The MyHeritage blog, which deals with all aspects of genealogy from an international perspective, recently posted about Ron Lambert's 1990s survey of Ontario Genealogy Society members http://blog.myheritage.com/2011/11/genealog-why-family-research/. The posting refers to his analysis of respondents motivation for undertaking genealogical work. He had initially posted four soundings of his survey in Families in the mid 1990s and went on to write four sociological framed articles dealing with the results of that survey and some other work he did with genealogists; all of it listed in our bibliography.
The reasons he gave for undertaking genealogy are still relevant today:
People may develop an interest in family history broadly speaking at one of two periods in their lives. As young people, their curiosity may be piqued by family members who seem especially knowledgeable about the family's past and whose story telling intrigues and excites them. Or, as mature adults, people may find that genealogy offers intellectual perspective and emotional support in dealing with birth, death and life's other challenges.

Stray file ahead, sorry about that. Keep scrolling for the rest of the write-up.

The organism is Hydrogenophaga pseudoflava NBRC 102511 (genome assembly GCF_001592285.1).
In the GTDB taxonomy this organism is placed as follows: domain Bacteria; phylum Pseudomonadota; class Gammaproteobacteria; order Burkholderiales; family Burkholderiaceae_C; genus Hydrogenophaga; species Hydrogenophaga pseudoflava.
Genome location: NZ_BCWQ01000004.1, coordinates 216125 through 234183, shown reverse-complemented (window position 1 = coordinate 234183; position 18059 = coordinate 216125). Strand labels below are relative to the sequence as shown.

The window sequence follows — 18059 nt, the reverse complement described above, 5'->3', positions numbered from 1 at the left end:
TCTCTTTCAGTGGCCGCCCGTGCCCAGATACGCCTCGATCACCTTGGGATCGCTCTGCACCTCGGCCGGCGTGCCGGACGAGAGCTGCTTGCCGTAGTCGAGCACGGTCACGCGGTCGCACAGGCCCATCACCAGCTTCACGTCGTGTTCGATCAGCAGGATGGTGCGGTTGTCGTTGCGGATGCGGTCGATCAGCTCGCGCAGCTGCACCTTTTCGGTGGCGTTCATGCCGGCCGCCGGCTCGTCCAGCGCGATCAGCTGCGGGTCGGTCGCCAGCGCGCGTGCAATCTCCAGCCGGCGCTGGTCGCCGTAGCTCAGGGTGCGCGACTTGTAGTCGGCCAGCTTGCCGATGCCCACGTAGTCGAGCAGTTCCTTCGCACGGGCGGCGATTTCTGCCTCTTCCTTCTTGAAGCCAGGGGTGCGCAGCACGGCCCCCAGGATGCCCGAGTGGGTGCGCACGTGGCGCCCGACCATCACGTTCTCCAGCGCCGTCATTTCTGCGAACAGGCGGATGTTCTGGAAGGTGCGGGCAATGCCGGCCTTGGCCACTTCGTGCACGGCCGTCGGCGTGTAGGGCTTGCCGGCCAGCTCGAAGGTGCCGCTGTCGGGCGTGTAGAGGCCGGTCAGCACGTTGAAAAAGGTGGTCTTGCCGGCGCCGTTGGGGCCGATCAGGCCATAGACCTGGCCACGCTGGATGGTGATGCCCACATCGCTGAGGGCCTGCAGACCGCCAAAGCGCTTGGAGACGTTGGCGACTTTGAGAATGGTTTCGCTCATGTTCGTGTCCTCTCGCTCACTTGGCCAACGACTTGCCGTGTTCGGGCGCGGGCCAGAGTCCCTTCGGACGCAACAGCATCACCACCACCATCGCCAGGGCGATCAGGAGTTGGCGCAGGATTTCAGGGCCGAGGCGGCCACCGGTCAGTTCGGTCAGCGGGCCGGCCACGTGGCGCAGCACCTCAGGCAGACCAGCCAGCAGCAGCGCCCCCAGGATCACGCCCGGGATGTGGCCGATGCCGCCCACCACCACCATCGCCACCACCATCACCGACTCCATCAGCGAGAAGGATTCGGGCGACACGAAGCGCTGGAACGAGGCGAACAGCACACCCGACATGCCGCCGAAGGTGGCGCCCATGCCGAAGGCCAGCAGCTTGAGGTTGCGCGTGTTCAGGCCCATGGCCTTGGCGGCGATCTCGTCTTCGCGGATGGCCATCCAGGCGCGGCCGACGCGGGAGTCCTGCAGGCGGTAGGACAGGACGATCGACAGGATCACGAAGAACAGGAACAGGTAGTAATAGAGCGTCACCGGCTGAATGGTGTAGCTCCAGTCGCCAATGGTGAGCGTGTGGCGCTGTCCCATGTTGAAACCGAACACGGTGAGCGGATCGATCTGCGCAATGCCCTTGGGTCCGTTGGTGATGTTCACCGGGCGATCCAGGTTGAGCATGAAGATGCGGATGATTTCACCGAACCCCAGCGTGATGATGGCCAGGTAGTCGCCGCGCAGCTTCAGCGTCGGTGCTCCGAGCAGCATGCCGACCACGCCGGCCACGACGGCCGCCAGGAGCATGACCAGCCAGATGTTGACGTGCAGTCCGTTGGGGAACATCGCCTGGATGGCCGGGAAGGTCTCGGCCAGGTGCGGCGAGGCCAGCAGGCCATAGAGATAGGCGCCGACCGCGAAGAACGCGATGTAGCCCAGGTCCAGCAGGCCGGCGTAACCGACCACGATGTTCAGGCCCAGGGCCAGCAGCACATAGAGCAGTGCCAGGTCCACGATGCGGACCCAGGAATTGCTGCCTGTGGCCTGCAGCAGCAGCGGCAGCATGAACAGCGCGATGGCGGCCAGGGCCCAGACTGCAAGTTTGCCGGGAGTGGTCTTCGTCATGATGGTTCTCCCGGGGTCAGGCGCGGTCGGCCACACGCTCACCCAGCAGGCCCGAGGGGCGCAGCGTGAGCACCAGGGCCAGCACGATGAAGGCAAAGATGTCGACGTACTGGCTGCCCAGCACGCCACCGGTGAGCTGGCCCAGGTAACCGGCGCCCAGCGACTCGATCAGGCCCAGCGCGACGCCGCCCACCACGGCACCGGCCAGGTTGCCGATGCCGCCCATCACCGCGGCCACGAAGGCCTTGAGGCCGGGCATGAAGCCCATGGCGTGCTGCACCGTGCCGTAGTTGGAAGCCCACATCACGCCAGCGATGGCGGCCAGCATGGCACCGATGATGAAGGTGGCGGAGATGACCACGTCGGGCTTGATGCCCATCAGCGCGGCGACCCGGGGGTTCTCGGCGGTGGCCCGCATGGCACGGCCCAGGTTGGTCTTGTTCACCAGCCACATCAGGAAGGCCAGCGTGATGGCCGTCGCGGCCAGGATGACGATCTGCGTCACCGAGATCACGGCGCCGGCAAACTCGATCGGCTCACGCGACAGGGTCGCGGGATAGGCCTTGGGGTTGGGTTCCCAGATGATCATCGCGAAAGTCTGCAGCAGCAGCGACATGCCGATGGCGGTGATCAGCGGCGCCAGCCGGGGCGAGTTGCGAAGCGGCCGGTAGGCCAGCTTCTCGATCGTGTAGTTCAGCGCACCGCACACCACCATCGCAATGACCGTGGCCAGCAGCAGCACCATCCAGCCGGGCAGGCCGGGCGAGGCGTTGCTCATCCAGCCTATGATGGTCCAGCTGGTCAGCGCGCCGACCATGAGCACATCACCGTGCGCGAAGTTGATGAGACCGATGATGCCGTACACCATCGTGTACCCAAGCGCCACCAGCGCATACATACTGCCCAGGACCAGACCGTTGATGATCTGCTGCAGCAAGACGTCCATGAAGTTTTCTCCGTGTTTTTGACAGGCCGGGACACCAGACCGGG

Along with this came a variety of unrelated events external to anyone's direct experience. In the Canadian case, several respondents referred to the Centennial of Confederation in 1967 as a seminal moment that encouraged various initiatives in community history that led seamlessly to an interest in family.
Our survey asked a lot of the same questions as Lambert's and answers to this one are not unsimilar in orientation. He explores the role played in the lives of many genealogists of older relatives who shared family stories when they were younger. In many cases the actual words used in describing the beginnings of genealogical interest were vitrually identical. We will be posting some of our results in that area soon.....